If you’re an American citizen, it’s no secret that immigration and new federal immigration laws are considered a controversial topic of conversation. While this may seem ironic coming from a nation formed by immigrants, over time the opinion regarding immigration has become increasingly more troubling. Historically, the first wave of immigrants came to colonial America from European power-house countries including England, France, and Germany, among others. These first immigrants fled their respective countries to escape political and religious intolerance as well as seek better financial opportunities. Between the years of 1870 and 1930, some 30 million immigrants of diverse backgrounds entered the United States, causing the U.S. to absorb about 60% of the world?s immigrants.
In this more modern era the United States is still one of the top world leaders accepting immigrants and refugees. In 2012, Nearly 41 million immigrants lived in the United States. While this is a historic high, this number, which reflects only those migrants living within the U.S., is only about 20% of all international migrants, accounting for less than 5% of the world?s population. To become an American citizen through naturalization, immigration laws require an individual to have had LPR status (a green card) for at least 5 years.
United States Citizenship and Immigration Services (USCIS) is part of the United States Department of Homeland Security (DHS). The responsibilities of USCIS includes helping to promote national security, processing immigrant workers visa petitions, naturalization petitions, refugee matters including applications, as well as managing all other immigration benefits functions, and granting U.S. citizenship. USCIS works with the DHS to monitor these responsibilities among others, including passing new immigration law and processing the arduous paperwork and fees required of an immigrant to become a legal U.S. citizen.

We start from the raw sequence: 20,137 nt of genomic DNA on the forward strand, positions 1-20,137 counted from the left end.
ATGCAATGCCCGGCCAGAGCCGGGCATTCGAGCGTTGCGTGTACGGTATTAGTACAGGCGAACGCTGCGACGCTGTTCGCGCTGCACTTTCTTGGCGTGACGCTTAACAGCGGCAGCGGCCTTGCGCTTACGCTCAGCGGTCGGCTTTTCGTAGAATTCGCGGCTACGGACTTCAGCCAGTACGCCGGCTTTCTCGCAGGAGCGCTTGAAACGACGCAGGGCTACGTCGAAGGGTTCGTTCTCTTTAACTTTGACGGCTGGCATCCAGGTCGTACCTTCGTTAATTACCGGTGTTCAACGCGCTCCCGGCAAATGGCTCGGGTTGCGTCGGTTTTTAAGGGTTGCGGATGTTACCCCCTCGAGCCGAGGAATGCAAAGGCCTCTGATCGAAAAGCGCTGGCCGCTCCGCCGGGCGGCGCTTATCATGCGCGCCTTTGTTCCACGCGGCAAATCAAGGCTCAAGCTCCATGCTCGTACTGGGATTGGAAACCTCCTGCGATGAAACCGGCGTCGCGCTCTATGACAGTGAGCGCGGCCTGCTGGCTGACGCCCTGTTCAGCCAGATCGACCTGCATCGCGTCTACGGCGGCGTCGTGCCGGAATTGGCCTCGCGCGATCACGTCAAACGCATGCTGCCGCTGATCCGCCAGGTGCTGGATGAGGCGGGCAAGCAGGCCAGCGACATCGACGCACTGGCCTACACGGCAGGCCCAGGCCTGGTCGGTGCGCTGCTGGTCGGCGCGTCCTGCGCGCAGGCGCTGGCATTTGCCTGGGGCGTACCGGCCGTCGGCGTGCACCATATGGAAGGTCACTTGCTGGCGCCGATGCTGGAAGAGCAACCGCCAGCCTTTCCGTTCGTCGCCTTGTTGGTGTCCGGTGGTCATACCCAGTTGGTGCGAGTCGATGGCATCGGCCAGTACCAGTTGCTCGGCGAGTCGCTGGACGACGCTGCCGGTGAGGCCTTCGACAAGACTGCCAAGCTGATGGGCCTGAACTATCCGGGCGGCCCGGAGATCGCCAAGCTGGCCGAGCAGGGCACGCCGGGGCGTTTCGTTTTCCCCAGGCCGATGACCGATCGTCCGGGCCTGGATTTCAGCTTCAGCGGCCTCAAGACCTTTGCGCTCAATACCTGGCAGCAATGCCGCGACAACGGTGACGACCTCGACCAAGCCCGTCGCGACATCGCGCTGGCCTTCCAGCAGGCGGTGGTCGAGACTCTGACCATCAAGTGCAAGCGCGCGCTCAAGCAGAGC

Many immigration law firms understand how hard is it to obtain a workers visa, but unfortunately USCIS and the DHS aren’t making the process any easier. The Criminal Alien Deportation Act and its companion bill, the Stop Catch and Release Act, was born amid a push from a strong Republican base actively seeking stricter immigration laws and enforcement. If passed these bills would ban the current policy of releasing undocumented immigrants with pending criminal charges from prison. However, it isn’t just criminal immigrants being targeted by new immigration law and federal policy.
Earlier this month a sudden about-face by the State Department left an estimated 20,000 to 30,000 highly skilled immigrants unable to apply to become permanent, legal residents. The majority of these immigrants are from China and India and have been backlogged for years, each personally investing thousands of dollars on legal fees and medical exams for paperwork that is now useless. Lawyers estimate the total loss is in the tens of millions. Because visa petitions are job-specific, many immigrants have had to turn down job offers, promotions, or delay pursuing a higher education or buying homes while they await their green cards.
These are just some of the hardships that American immigrants are currently facing today, but with the upcoming 2016 presidential elections, who knows what may happen to these new immigration laws –for better or for worse.
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